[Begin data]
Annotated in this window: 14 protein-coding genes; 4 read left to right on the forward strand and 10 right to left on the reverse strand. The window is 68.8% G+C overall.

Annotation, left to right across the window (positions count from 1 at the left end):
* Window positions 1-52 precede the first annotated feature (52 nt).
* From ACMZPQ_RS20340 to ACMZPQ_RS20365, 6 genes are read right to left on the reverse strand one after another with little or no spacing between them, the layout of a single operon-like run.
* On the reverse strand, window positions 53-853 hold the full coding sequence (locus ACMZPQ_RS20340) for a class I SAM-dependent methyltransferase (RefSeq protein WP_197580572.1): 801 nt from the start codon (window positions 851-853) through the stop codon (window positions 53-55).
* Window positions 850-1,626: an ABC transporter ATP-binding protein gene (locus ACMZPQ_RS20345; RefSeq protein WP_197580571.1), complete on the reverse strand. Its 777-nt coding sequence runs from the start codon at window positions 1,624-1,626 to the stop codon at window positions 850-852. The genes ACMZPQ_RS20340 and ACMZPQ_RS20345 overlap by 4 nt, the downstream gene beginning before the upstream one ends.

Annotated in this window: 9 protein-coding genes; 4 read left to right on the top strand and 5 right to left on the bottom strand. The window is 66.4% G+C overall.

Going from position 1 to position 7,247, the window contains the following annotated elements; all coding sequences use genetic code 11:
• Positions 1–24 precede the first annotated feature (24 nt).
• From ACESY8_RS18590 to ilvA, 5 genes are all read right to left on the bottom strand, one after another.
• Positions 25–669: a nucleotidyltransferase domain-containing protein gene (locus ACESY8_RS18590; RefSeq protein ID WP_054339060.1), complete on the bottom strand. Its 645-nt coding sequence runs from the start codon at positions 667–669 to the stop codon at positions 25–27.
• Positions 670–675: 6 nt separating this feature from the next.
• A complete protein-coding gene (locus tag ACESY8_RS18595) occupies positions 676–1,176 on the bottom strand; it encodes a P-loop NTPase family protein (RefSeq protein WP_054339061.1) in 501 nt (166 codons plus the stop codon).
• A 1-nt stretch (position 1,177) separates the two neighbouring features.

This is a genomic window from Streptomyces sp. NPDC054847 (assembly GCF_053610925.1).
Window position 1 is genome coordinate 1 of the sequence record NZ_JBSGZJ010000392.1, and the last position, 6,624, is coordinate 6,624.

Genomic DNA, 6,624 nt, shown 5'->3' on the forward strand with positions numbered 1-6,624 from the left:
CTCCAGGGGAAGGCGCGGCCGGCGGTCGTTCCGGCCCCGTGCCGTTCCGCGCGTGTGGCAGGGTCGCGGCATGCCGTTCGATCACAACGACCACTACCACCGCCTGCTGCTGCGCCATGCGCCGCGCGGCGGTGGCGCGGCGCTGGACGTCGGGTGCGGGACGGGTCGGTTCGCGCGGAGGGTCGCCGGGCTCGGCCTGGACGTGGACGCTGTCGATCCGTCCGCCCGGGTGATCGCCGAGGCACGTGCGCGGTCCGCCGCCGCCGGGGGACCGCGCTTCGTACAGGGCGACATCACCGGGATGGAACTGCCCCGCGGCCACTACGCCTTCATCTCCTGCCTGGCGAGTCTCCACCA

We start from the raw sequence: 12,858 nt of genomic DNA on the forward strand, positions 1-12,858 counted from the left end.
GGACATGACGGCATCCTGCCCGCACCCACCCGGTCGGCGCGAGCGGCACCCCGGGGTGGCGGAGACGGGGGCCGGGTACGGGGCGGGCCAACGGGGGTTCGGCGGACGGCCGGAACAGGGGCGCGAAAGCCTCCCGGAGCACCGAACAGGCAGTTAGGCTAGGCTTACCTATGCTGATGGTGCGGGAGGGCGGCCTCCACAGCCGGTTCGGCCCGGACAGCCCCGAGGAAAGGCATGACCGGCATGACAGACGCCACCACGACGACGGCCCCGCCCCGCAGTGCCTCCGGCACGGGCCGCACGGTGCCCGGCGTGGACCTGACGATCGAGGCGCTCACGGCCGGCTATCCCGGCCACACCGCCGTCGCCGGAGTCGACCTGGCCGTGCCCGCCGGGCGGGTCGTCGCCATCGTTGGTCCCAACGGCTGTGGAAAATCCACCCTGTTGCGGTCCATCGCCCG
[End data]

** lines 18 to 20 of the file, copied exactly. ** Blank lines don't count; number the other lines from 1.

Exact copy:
CTCCAGGGGAAGGCGCGGCCGGCGGTCGTTCCGGCCCCGTGCCGTTCCGCGCGTGTGGCAGGGTCGCGGCATGCCGTTCGATCACAACGACCACTACCACCGCCTGCTGCTGCGCCATGCGCCGCGCGGCGGTGGCGCGGCGCTGGACGTCGGGTGCGGGACGGGTCGGTTCGCGCGGAGGGTCGCCGGGCTCGGCCTGGACGTGGACGCTGTCGATCCGTCCGCCCGGGTGATCGCCGAGGCACGTGCGCGGTCCGCCGCCGCCGGGGGACCGCGCTTCGTACAGGGCGACATCACCGGGATGGAACTGCCCCGCGGCCACTACGCCTTCATCTCCTGCCTGGCGAGTCTCCACCA

We start from the raw sequence: 12,858 nt of genomic DNA on the forward strand, positions 1-12,858 counted from the left end.
GGACATGACGGCATCCTGCCCGCACCCACCCGGTCGGCGCGAGCGGCACCCCGGGGTGGCGGAGACGGGGGCCGGGTACGGGGCGGGCCAACGGGGGTTCGGCGGACGGCCGGAACAGGGGCGCGAAAGCCTCCCGGAGCACCGAACAGGCAGTTAGGCTAGGCTTACCTATGCTGATGGTGCGGGAGGGCGGCCTCCACAGCCGGTTCGGCCCGGACAGCCCCGAGGAAAGGCATGACCGGCATGACAGACGCCACCACGACGACGGCCCCGCCCCGCAGTGCCTCCGGCACGGGCCGCACGGTGCCCGGCGTGGACCTGACGATCGAGGCGCTCACGGCCGGCTATCCCGGCCACACCGCCGTCGCCGGAGTCGACCTGGCCGTGCCCGCCGGGCGGGTCGTCGCCATCGTTGGTCCCAACGGCTGTGGAAAATCCACCCTGTTGCGGTCCATCGCCCG